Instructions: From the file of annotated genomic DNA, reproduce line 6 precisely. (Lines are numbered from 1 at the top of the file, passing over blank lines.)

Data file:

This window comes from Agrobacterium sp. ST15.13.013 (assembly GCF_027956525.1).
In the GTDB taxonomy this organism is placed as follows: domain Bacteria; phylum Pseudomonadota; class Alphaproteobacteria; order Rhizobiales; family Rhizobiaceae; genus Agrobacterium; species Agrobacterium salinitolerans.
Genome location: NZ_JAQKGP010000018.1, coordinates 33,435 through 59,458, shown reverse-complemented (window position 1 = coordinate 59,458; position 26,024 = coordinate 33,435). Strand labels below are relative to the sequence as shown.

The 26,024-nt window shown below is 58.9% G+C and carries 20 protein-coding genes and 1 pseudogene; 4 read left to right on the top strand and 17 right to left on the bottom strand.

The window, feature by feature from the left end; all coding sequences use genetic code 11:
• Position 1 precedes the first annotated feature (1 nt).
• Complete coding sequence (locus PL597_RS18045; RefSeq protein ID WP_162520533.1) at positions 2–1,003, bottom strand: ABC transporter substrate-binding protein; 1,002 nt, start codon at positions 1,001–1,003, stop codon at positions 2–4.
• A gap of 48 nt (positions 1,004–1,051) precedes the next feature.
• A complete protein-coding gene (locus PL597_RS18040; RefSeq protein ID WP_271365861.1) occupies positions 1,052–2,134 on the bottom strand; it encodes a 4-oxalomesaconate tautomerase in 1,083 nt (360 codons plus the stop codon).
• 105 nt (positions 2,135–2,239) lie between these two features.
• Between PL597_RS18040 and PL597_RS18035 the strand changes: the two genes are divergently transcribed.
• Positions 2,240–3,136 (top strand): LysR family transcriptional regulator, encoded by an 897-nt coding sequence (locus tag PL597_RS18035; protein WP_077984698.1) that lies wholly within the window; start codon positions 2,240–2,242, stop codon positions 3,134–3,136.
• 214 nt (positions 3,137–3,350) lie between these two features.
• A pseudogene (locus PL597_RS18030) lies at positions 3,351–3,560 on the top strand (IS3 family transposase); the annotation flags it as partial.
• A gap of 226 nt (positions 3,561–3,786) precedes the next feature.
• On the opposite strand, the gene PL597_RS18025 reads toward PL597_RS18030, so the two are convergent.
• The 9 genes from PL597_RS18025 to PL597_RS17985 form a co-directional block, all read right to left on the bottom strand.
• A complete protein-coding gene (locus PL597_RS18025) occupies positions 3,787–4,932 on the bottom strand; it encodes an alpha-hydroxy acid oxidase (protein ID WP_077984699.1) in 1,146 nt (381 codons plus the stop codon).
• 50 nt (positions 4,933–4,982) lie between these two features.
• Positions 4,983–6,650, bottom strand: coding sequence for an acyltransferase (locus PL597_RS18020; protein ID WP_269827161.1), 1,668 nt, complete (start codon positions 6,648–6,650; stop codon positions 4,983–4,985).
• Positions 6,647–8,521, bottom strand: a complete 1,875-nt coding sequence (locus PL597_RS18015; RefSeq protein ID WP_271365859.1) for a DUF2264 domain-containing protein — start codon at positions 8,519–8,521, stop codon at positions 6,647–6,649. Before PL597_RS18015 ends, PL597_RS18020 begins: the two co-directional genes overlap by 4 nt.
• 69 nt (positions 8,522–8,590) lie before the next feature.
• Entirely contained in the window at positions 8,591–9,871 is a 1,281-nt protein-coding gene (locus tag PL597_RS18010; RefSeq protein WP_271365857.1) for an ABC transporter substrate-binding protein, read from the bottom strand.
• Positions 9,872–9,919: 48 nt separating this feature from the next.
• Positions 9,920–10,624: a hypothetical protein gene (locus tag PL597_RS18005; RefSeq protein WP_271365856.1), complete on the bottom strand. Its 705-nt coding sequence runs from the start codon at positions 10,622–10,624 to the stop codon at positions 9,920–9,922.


• Position 1 precedes the first annotated feature (1 nt).